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Where all is ‘Furgiven’


Rescue sanctuary for animals with neurological disorders celebrates one year in West Memphis With the Times having recently reported on the two local animal shelters in West Memphis and Marion our research led us to the discovery of a somewhat new and largely unknown shelter in town with an

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Photo by Don Wilburn FURGIVEN (cont.)

unconventional twist.

The Furgiven Animal Sanctuary, located at 310 South Woods St., is just around the corner from the old Bolden Electric Company office and is celebrating their one year anniversary since opening their doors on Aug 9, 2021. It was more rumor than research that led us to the empty parking lot and locked front door, reasons for both of which would be revealed to us soon after.

Undaunted, we rang the bell and waited until eventually

young casually dressed gentleman named Lee and his happy-go-lucky wiggly furry friend, a red brindle pocket pit bull Dalia. We were invited in an introduced

and sat down for an impromptu interview.

Dalia, one of 9 other rescue animals currently at the sanctuary, as it turns out was born with an underdeveloped cerebellum, a neurological condition known as Cerebellar Hypoplasia, which is the cause of her “happy wiggling” and affects an animal’s motor coordination and sense of balance. Colby and Lee, with a combined 16 years of experience working in no-kill rescue shelters, specialize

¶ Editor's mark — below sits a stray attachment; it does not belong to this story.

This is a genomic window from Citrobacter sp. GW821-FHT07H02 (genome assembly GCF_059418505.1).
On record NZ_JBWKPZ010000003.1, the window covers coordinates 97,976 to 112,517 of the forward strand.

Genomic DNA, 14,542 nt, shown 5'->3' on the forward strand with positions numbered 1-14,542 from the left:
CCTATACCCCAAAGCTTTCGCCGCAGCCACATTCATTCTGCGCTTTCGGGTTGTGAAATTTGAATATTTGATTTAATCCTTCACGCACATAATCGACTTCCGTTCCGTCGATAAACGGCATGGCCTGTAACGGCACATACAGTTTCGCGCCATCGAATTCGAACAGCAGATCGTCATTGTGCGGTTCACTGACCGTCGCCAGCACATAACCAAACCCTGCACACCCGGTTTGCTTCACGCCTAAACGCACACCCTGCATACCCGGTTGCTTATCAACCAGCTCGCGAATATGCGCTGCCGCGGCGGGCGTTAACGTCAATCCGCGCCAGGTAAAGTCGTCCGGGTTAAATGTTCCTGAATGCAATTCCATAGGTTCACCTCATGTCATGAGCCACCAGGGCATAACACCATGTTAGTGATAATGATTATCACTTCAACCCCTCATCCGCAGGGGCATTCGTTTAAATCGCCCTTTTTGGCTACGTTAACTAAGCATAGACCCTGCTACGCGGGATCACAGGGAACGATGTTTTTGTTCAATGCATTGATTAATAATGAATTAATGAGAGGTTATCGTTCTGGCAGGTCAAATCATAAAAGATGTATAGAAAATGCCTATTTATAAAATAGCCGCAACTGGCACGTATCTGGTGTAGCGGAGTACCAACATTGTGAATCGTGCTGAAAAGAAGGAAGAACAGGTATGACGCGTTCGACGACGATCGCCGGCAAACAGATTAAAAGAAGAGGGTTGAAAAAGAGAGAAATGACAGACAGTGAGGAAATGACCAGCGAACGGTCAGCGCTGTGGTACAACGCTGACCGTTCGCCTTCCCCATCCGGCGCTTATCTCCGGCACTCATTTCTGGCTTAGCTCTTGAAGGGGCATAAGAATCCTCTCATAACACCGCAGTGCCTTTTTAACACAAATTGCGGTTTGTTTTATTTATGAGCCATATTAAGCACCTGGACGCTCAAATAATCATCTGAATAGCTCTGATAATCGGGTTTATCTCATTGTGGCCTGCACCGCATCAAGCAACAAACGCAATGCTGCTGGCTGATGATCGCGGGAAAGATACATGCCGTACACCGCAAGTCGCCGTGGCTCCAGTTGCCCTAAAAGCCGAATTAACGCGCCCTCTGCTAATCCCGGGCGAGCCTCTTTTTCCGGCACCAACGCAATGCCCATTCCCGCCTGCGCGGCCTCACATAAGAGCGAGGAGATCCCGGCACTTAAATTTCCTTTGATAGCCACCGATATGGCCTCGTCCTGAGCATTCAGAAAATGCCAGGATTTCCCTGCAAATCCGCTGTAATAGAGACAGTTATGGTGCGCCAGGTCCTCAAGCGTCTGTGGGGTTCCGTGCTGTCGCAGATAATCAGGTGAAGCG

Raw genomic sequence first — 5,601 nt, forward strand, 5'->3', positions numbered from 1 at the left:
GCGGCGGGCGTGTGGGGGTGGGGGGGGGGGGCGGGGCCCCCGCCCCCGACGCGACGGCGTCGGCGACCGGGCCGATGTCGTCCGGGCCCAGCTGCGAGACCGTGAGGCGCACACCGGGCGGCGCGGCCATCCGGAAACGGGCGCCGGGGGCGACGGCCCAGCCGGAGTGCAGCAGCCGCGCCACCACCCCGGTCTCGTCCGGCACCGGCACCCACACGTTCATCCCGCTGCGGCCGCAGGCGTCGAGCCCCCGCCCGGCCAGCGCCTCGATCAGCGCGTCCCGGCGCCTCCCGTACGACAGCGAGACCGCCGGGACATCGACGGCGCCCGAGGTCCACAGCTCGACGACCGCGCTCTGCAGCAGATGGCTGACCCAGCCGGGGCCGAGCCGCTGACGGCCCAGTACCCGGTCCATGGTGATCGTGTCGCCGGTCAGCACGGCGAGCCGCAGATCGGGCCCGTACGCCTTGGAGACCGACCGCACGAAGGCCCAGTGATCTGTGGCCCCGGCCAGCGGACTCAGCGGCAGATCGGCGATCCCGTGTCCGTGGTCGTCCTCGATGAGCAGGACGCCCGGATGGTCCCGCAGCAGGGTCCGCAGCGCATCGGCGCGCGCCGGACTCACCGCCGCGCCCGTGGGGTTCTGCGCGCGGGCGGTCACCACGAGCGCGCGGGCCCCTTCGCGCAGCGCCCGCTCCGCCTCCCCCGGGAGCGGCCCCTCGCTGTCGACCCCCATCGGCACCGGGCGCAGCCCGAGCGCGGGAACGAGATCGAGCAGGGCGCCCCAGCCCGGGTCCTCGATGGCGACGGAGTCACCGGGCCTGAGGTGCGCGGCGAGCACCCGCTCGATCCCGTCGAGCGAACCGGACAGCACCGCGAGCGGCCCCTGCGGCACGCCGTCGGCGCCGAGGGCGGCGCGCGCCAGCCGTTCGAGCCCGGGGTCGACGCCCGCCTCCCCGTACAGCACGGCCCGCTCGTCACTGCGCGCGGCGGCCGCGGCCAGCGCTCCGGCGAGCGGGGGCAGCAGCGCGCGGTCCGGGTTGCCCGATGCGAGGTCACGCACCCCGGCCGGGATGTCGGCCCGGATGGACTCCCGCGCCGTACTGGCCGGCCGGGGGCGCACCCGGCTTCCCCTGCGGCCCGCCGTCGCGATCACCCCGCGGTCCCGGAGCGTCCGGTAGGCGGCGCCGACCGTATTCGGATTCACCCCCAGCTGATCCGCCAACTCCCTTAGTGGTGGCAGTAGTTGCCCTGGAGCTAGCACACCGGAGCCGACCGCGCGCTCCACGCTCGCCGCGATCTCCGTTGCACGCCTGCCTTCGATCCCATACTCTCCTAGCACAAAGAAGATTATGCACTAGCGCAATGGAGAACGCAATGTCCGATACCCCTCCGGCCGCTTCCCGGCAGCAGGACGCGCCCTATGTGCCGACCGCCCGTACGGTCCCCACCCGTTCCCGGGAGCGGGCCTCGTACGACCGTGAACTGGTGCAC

dogs, born with the disorder or who later in life develop a similar condition, Cerebellar Atrophy, a degeneration of the cerebellum. While there is no cure for this condition, as the animal grows they can learn to compensate for their condition and go on to live a long, happy, and pain free life.

While Dalia certainly stole the show and our hearts during our interview Colby and Lee`s dedication to their cause still managed to shine through. As we asked about the adoption process, which to say the least is a bit more stringent than other shelters (potential owners must have a fenced-in backyard for starters), it was clear that their focus was entirely on the treatment and care of the animals even describing the sanctuary as “their home” which was the reason for the aforementioned locked door and empty parking lot; visits are by appointment only and only for those serious about adopting. Lee punctuated this sentiment with the non-rhetorical “How would you like it if strangers were coming and going all day in your house?”.

The sanctuary like other local shelters is supported by and welcomes donations, but unlike their counterparts do not receive any funding from the city and is primarily financed by private backers as well as some revenue from custom Furgiven merchandise which can be found at their online store on Facebook and their website Revenue and donations, besides going to obvious necessities such as food and medicine, are needed for projects such as more fencing in the enormous backyard of the kennel, which also happens to already have an above ground pool specifically designed for physical therapy for Furgiven`s furry residents, and for Lee and Colby`s numerous roadtrips to pick up animals in need, the most recent of which was more than 1,600 miles one-way.

Furgiven does not take in surrendered animals or strays as they specialize in neurological disorders only. All others should be taken to the appropriate local shelters in West Memphis and Marion. Anyone interested in more information may contact the sanctuary via Facebook or by calling 870-629-5042.

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